The city and school district have agreed to name 14 people to a joint committee to study the project. Each have two representatives and both will appoint five stakeholders. On Monday, school board President Chris Urso and Moore were named to the committee. City Council hasn’t voted on its representatives.
By supporting the center, Treasurer Randy Bertram said it shows “solidarity” among the school board.
“They know we’re serious,” Bertram said of the commissioners.
Urso called the potential of using city, school district and county money for one project “an opportunity we don’t get to redo.”
City council also has approved a $50,000 grant to research a possible renovation or building of a community center that would provide “cradle to career” programs, said Karin Maney, executive director of the Community Building Institute that manages the Robert “Sonny” Hill Jr. Community Center.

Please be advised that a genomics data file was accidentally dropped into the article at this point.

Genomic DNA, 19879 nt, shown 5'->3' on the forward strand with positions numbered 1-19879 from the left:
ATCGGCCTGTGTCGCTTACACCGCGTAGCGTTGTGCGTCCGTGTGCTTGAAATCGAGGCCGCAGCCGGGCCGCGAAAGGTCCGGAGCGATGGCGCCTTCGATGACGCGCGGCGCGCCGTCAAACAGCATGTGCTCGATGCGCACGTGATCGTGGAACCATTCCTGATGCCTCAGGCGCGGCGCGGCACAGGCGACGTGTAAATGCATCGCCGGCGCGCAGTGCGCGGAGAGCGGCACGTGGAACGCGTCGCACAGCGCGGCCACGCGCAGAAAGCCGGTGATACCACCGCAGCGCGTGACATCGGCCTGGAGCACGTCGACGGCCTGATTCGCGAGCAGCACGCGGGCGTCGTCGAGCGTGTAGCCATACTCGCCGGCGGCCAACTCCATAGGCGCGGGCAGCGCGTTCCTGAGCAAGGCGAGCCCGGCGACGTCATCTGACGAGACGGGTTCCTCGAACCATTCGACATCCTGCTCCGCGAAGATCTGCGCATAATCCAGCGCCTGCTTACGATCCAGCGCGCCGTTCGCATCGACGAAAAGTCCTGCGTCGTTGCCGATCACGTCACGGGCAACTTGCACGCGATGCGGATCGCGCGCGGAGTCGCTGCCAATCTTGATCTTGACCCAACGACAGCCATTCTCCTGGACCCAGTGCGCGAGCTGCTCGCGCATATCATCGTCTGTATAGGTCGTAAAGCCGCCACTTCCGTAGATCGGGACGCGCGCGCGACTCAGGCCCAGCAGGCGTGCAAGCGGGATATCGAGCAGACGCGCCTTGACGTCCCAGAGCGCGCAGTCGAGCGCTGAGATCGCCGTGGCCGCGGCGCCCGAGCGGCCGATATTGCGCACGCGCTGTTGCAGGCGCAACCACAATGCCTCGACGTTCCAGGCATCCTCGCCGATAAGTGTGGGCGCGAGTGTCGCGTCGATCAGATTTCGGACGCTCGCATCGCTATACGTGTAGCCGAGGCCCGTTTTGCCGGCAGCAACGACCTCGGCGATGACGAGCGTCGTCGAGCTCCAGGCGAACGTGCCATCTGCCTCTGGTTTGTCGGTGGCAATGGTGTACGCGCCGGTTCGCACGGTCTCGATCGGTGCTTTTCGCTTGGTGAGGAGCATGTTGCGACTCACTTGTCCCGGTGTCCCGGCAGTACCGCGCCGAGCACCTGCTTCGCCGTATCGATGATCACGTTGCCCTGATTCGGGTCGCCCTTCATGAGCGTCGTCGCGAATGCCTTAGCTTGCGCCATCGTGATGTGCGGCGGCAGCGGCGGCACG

The city-owned community center was built in 1925 by ARMCO Steel and is located on 15 acres at 800 Lafayette Ave. The center will remain on Lafayette because it’s “an entry point into the city and will set off the revitalization” of the Ohio 4 corridors, she said.
At the Aug. 2 meeting with city council and school board members, Moore expressed concerns, including questions on whether the project would be the best use of the school district’s share of the federal money.
“While the community center project has merit, we must consider other district needs,” he said. “Before we invest $4 million in the community center, we must first address the needs of the district.”
He echoed those thoughts on Monday. Styles and Bertram said they’re working on answering Moore’s questions.